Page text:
Tuesday, June 9, 2015

Nizza is Nice

Seeking the pre-Nineteenth-century Landscape

watercolor and gouache on Arches grain fin
watercolor block
I’m happily, if briefly, back in Italy, and while here my wife and I made an excursion to Nice—or as the Italians call it, Nizza. It was in fact once part of what we now call Italy, as part of the Savoy dukedom; it was also the birthplace of Garibaldi, who went on to effectively create Italy from a patchwork of smaller states. So there’s lots that recalls Italy in Nice—the churches, one of which was designed by the great Savoy/Piedmont architect Bernardo Vittone; the fabric of Vieux-Nice, old Nice that spreads out as a triangle below the hill (which was the site of the earliest Celtic-Ligurian settlement) that separates the old town from the port. The colors are like those of Liguria, but there is the Proven├žal tonality that comes in part from painting the architectural details in the same or similar color as the walls (the Italians would render them white, or the color of the local stone). The city was first annexed by the French not long after the Revolution; returned to Italian (Sardinian) rule after the fall of Napoleon; and definitively back to France in 1860 (paradoxically, just as Italy was becoming unified). So I can be forgiven for posting a watercolor done there on this otherwise Italian plein air blog.

1910 postcard view from the citadel;
the sprawl has already begun
Nice has grown exponentially as beach-going became a big thing over the last century; indeed, standing on the hill overlooking the city it’s hard to discern where it ends—the sprawl is particularly unfortunate here, where the surrounding hills would have otherwise evoked a quintessential Riviera landscape. The hill itself, once a citadel, then a cemetery, and for roughly a century mostly a park, offers enough of an escape from the town, if not its weekend crowds (who flock there as well). But while I found the Place Garibaldi one of the most successful nineteenth-century squares I’ve seen, I find the nineteenth-century landscape rather over-designed and manicured—not the lushly shabby landscape I mostly seek out to paint in Italy.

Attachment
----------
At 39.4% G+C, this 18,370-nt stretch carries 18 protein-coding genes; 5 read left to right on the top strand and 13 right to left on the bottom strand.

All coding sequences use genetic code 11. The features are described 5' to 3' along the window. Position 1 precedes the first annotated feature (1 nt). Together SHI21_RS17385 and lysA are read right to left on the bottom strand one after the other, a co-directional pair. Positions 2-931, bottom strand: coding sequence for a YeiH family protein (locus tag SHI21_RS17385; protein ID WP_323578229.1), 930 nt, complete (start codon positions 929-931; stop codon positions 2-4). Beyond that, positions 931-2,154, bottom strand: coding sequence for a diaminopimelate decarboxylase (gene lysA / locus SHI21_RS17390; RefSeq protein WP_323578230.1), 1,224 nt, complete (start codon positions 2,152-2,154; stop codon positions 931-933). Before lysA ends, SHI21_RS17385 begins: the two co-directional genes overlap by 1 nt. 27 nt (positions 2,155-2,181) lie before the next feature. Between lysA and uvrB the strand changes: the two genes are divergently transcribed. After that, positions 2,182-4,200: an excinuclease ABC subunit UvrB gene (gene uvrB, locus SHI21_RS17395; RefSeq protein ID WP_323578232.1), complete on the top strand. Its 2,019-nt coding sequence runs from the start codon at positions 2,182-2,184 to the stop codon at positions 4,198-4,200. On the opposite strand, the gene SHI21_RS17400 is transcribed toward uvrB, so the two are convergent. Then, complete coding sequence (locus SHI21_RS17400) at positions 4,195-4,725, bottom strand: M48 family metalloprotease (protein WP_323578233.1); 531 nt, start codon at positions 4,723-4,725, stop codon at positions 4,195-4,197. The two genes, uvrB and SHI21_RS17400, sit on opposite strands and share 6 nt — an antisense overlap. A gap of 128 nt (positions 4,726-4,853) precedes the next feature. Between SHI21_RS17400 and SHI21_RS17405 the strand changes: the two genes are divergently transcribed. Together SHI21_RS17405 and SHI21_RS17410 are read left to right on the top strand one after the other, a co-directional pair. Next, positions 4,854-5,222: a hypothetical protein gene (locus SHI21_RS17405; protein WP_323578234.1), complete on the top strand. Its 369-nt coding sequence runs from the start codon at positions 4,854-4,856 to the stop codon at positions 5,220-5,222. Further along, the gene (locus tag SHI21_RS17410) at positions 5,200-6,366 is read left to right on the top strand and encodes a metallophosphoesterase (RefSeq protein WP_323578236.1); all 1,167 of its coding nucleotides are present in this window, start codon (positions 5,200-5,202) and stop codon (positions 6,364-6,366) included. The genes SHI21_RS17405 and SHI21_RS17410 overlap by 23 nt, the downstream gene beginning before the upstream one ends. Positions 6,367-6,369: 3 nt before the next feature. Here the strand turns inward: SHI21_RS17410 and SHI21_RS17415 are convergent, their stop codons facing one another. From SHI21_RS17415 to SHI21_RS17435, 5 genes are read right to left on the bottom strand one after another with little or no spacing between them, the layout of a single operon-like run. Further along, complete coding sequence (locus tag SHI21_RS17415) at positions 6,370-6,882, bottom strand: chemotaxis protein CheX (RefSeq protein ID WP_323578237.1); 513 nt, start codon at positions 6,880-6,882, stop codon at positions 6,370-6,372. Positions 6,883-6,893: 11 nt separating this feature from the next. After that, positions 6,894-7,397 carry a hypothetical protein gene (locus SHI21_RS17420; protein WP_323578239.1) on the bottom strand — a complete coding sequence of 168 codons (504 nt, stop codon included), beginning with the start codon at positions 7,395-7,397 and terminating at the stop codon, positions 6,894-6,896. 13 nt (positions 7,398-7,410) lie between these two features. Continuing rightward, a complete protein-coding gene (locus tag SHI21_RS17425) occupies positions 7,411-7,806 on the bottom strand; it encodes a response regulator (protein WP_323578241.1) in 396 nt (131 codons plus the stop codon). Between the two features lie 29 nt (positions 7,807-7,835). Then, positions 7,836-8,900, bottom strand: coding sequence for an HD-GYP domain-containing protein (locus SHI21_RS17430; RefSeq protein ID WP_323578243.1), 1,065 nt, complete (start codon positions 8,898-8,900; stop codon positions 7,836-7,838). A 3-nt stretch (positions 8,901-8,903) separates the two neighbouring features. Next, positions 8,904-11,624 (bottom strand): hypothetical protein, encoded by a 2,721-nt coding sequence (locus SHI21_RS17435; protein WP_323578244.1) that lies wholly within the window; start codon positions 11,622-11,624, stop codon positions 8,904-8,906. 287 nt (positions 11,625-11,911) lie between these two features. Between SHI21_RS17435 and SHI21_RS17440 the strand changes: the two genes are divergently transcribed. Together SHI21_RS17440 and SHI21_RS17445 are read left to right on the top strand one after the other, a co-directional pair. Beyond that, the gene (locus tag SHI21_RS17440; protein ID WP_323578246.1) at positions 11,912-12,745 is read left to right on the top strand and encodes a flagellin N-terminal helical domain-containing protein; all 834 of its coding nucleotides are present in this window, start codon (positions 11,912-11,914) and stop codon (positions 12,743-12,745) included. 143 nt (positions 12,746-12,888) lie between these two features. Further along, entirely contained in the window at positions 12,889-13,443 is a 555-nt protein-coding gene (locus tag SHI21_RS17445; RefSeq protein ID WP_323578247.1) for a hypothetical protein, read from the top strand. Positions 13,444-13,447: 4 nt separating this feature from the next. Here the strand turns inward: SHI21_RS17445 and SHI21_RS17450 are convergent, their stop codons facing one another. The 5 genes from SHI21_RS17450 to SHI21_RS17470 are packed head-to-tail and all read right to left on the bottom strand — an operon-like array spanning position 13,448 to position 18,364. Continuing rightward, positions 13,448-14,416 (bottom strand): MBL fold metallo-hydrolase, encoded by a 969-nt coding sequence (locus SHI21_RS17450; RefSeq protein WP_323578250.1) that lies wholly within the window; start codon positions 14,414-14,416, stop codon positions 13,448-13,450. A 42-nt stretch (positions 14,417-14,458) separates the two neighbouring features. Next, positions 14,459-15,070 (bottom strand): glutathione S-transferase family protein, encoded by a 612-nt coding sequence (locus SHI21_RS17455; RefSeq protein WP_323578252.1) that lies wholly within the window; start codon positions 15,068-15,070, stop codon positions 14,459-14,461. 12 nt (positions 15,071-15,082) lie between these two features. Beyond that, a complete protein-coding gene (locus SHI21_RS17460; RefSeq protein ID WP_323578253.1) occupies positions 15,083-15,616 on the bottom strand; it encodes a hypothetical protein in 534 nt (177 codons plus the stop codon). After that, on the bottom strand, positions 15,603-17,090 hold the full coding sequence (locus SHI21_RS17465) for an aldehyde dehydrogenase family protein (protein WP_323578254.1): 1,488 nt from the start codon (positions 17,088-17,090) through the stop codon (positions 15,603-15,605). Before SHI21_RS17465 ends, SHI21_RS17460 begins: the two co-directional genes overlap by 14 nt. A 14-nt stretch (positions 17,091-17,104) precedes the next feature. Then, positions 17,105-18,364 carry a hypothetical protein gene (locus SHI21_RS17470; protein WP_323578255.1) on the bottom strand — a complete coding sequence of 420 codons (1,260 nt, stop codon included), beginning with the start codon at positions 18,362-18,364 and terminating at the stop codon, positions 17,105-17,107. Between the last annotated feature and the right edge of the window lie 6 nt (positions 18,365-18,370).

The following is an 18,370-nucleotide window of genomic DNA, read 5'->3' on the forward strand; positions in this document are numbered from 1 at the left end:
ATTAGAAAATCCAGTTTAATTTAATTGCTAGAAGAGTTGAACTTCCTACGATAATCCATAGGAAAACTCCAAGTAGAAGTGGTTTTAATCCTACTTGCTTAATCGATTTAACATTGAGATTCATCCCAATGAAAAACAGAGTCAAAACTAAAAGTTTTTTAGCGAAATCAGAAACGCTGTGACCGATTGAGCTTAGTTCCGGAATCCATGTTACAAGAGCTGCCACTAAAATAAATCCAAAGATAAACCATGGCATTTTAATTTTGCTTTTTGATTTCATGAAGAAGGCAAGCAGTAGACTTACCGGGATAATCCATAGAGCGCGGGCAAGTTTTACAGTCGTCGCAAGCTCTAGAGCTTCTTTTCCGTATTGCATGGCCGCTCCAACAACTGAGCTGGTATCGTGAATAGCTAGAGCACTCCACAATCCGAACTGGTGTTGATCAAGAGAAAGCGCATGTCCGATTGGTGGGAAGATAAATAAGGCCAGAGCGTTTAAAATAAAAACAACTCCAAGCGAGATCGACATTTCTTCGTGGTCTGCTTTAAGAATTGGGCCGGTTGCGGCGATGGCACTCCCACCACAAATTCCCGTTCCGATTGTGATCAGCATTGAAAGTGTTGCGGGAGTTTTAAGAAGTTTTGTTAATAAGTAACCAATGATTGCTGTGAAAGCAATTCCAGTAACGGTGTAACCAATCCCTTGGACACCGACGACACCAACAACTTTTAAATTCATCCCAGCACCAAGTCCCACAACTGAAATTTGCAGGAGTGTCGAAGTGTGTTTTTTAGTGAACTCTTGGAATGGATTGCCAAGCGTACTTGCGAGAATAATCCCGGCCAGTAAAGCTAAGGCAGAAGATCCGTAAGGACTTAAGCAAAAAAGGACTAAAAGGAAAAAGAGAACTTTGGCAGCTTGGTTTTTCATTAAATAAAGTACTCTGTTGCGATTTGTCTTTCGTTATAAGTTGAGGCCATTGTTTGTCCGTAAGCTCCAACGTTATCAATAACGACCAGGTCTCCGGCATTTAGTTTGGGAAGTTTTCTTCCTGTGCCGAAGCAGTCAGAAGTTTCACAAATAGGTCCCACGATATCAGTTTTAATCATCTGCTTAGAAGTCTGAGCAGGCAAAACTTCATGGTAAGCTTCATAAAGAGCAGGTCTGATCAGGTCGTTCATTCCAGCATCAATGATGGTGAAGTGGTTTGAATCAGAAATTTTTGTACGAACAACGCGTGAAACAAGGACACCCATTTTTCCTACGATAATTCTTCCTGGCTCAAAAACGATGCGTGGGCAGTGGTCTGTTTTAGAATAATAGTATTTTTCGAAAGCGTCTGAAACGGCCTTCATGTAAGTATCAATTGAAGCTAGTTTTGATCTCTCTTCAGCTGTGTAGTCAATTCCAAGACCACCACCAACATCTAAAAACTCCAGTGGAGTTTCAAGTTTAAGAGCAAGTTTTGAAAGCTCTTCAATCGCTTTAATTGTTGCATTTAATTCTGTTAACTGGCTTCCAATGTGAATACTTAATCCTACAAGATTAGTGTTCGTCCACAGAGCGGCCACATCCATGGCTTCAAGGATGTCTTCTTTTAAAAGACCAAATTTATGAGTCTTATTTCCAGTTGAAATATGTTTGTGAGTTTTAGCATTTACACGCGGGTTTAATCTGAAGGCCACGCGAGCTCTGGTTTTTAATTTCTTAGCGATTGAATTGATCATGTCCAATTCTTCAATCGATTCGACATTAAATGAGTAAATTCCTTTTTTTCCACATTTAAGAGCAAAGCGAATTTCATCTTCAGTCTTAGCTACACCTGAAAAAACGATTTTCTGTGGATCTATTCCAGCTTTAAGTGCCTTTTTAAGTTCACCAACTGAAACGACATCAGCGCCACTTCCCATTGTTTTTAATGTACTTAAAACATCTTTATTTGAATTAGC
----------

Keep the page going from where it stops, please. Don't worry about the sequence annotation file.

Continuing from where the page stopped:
For me the hardest part of plein air work is the choosing of a subject. I know watercolorists who can plop themselves down almost anywhere and crank out a passable image. I’m always looking for a composition with some structure: not all beautiful scenes make a beautiful drawing or painting. I spent an hour or more on a first excursion onto the hill of the citadel in the morning, to scout out some subjects; and then another hour in the afternoon to finally find a place to work, as the sun was slowly sinking. I found this compelling spot, on the flank of the cemetery, looking from the gate of the Jewish cemetery down a long ivy-covered wall toward the cemetery chapel. Color and structure brought me there, and if the image (done in a little over an hour) has any merit, it’s owed to these.

Thursday, January 1, 2015

What’s He Painting?

What He Sees.

oil on gessoed card, 18x36cm

If you paint en plein air anywhere in Italy but the remote countryside, you will be the subject of conversation, either directly or in passing. While painting on a winter’s afternoon along a high-traffic path into one of the smallest gates in the city walls of Lucca, I overheard this exchange between a mother and her young daughter:
M Look, that man is painting.
D What is he painting?
M What he sees.

That, in nuce, is what plein air painting is. Painting what you see. The challenge, of course, is that you can’t paint all of it, certainly not in a limited arc of time. So you focus and choose, from the moment you choose the subject to the aspects of what you see that you can or should include in the painting.

The scene I chose to paint is something I thought I could accomplish in roughly an hour. While I have long held to Valenciennes’ two-hour limit, I’ve found I tend to pick too-ambitious subjects to realize in that time, so now I’m aiming for an hour, which forces me to choose simpler, clearer subjects. And even if I stretch over the limit I’m still within a relatively small arc of time—more important in the seasons when the day is shorter and sun moves faster.

Compare this with a similar, albeit longer, view from the summer, to see the difference in hue of the sky, the trees, even the walls. The summer view was a July morning.